Emu esi 4000 sampler ? Any good?


A pal of mine found an e-mu esi4000 turbo sampler locally for 100 bucks. It is upgraded to 128 mb ram and has 9 extra disks of samples ( emulator and proteus )

Are they worth getting anymore ?


Definitely. Good filters, great user interface, silent (no fan). Worth getting for 100 bucks if it is actually the Turbo version.


Vote for buy ! Outperforms easily an Akai S6000 when it comes to synth functions. Not really good as drum sampler, as Akai stuff was always tighter, but with loops in an EMU and filtering you will have a lot of fun. For 100 bucks definetely a steal, in this configuration more likely a double steal. At least worth 300 bucks in Turbo version.


hmm, i wonder if it has any drum kits sampled into it , can you also use it as an effects processor? or does it only process the samples?

( I guess the fix then is to sample what I want and use the effects :P)

from his ad:

"You are looking at an EMU ESI-4000 sampler. This is the Turbo version. 128mb of RAM loaded and the Turbo means it has FX outputs. Very cool sounding sampler.

I have about 9 Zip disks (yes you can still buy spare Zip disks the Computer Exchange) worth of samples. Emulator and Proteus stuff.

Come by and hear it!"


In my opinion drum kits are not the way to go. I used my Emu with drum loops made with my Xbase or MPC and mangled them through the filter and fx section and used a midi controller as the Doepfer Pocket Control to MIDI CC some functions (Envelope, LFO, starting offset…)in live performances. Man, i don’t know how you get it managed to get always such offers for good gear. In Germany people would be willing to kill for them ! Especially me, hehe…


Definitely worth it, I’d say! The 4000 version had the turbo and SCSI boards as standard, I think. That gives 2x 24 bit FX processors, plus an extra 2 stereo audio out pairs and S/PDIF digital I/O, plus a range of extra filters in addition to the very good 4-pole lowpass from the earlier ESI samplers. The only word of warning I’d say is that dealing with floppy disks is a pain, and I found them very unreliable, with my original ESI-32. I may have just had a faulty unit, mind you. Generally though, I’ve always loved the sound of the ESI, particularly the very good resonant filters. The modulation options are also impressive.

Sounds like a bargain to me!



One more slight negative: the audio inputs on the original ESI-32 added a largish DC offset to anything recorded with them. There was an offline DC offset correction tool, but the initial offset effectively limits the volume samples can be recorded at, which means you can never make use of the full 16 bits of theoretical sample resolution. I didn’t find this out until long after I bought mine. Anyway, I tended to sample at relatively low bandwidth settings, to limit the number of floppy disks I had to use (saving, and especially reloading banks of samples used to be quite nail-biting, as I recall), so I never really noticed the limitation in practice.

The original hardware problem may have been fixed in later ESI models, but I guess it’s something to be aware of, if you’re expecting pristine audio quality. Conversely, if you’re expecting 8-bit crunchiness, this machine won’t deliver.


  • with the disks and the library you instantly will sound like trevor horn in his best days - the famous EMU sound at your fingertips. Time to pull out my E4x from the storage and sample some glasses and cans, i feel so industrial atm :wink:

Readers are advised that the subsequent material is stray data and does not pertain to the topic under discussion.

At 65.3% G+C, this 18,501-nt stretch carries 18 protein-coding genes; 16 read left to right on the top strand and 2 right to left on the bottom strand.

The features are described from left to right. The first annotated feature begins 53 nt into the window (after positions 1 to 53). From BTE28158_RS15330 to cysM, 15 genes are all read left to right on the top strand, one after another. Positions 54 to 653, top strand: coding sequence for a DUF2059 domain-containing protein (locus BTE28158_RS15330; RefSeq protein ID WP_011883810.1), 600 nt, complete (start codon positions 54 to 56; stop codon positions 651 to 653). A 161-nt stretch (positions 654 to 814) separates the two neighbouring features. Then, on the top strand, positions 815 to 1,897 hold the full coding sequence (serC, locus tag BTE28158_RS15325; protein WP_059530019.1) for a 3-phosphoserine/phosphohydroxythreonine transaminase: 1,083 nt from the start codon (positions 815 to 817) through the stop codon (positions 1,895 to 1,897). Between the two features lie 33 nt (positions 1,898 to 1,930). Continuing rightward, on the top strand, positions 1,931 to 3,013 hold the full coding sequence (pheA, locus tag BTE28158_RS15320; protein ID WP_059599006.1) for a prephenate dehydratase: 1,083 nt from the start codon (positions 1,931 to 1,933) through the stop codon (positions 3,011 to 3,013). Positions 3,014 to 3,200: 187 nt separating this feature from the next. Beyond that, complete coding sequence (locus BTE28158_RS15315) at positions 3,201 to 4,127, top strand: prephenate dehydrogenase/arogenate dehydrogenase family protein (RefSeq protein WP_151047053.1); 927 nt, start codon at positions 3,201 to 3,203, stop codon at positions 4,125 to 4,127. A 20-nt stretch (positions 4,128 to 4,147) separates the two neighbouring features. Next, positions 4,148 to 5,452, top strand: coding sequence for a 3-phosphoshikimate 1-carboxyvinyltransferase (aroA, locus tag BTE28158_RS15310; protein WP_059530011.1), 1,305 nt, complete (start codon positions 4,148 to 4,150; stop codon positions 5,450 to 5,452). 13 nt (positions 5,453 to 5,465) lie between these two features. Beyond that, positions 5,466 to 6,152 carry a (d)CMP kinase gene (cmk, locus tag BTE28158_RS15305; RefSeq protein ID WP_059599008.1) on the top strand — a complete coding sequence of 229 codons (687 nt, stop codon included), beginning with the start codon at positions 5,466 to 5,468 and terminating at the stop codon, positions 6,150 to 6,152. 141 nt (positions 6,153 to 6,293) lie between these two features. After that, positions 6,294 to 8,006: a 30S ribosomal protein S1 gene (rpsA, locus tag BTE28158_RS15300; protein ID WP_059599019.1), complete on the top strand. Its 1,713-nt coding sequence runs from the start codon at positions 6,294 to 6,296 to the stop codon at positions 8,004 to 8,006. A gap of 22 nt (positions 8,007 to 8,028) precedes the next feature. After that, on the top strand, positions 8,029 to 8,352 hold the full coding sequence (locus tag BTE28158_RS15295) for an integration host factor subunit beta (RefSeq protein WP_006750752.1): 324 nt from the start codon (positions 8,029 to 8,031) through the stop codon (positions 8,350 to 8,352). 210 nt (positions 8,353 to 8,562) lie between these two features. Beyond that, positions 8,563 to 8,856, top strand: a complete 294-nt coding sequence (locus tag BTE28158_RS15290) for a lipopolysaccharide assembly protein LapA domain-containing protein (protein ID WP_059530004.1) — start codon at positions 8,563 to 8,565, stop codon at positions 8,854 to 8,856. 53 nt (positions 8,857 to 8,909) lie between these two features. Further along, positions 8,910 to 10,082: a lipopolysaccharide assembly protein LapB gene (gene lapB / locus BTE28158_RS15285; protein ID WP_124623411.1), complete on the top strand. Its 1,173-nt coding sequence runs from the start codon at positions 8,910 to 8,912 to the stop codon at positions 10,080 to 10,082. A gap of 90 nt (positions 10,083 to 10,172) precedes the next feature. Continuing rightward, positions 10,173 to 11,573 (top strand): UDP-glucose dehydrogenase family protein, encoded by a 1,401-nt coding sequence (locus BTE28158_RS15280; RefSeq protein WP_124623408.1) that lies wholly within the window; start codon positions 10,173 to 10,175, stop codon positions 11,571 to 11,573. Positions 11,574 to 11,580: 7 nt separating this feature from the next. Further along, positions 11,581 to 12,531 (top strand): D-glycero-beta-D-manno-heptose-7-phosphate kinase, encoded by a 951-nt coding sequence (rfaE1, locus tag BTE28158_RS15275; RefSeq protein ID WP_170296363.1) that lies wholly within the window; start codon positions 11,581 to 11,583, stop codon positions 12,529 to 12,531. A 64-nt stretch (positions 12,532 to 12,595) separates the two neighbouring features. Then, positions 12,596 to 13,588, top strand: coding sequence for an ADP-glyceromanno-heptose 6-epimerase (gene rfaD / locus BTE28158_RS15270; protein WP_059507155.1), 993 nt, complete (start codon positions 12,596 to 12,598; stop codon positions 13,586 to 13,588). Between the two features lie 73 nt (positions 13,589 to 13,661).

thanks all!

nightworxx, Im retired so spend all my time browsing sites and ads for deals , been a good month so far!Tone Thanks for the detailed info
@FCD I was hoping to be Stephen Lipson on p-machinery!


then you need a ppg and a synclavier…


In the Netherlands samplers are really cheap. Nobody wants them anymore, everybody uses computers for sampling. Here is one up for grabs for 90 euro’s


90 Bucks WTF ??? And nobody buys this ?


There is 2000’s for sale for about the same price too… I had a TX16W for sale for 50 euro for about a year until i decided to give it away for free… Here is a 2000 on the local ‘ebay’ with no bids for 20 days…
But this site works different then ebay… by bidding there is no obligation for the buyer or seller… it’s just a way of showing interest.


Same here. Apart from applying effects, filtering and extreme transpose, nobody wants to deal with SCSI, ancient Recycle, floppies, proprietary memory etc. If you don’t ADHD-out from how tedious they are to work with you probably use them for some specific effect already. Old Akais, Emus, Yamaha samplers and Rolands go really cheap here too.

Then again, they have that special sound…


I got my E4x for 125€…


I am getting sick of all this endless VST/AU/TDM stuff. A software sampler is really flexible and genius if you use orchestral libraries or want to route your audio signals to death, but in a liveset they are sucking on valuable resources. And yes, a good hardware sampler as an EMU, AKAI or Kurzweil surely got his own sound.


You can get floppy emulators and other cool stuff to make samplers more reliable and practical.


I got maxed out AKAI S3000XL for $170, replaced floppy drive with SCSI CF card reader (works just like internal HDD that you can replace in a second), fixed dead back light and dug out a bag of old AKAI CDs from the closet, and use it for drums and effect sounds. I’m seriously considering investing in effects board for it (goes for about the same price as sample these days). Go figure.


I did the floppy emulator trick on my K5000s, the Kurzweil K2000 I got for free from a friend is about to experience that mod soon. Hafta get a SCSI CF for the XV-5080 too.

That said, I fear the Kurz. Need to research what RAM it needs, Pram and all that jazz…


In Japan there are stores where they have samplers stacked up , just pick one up, it’s yours for free…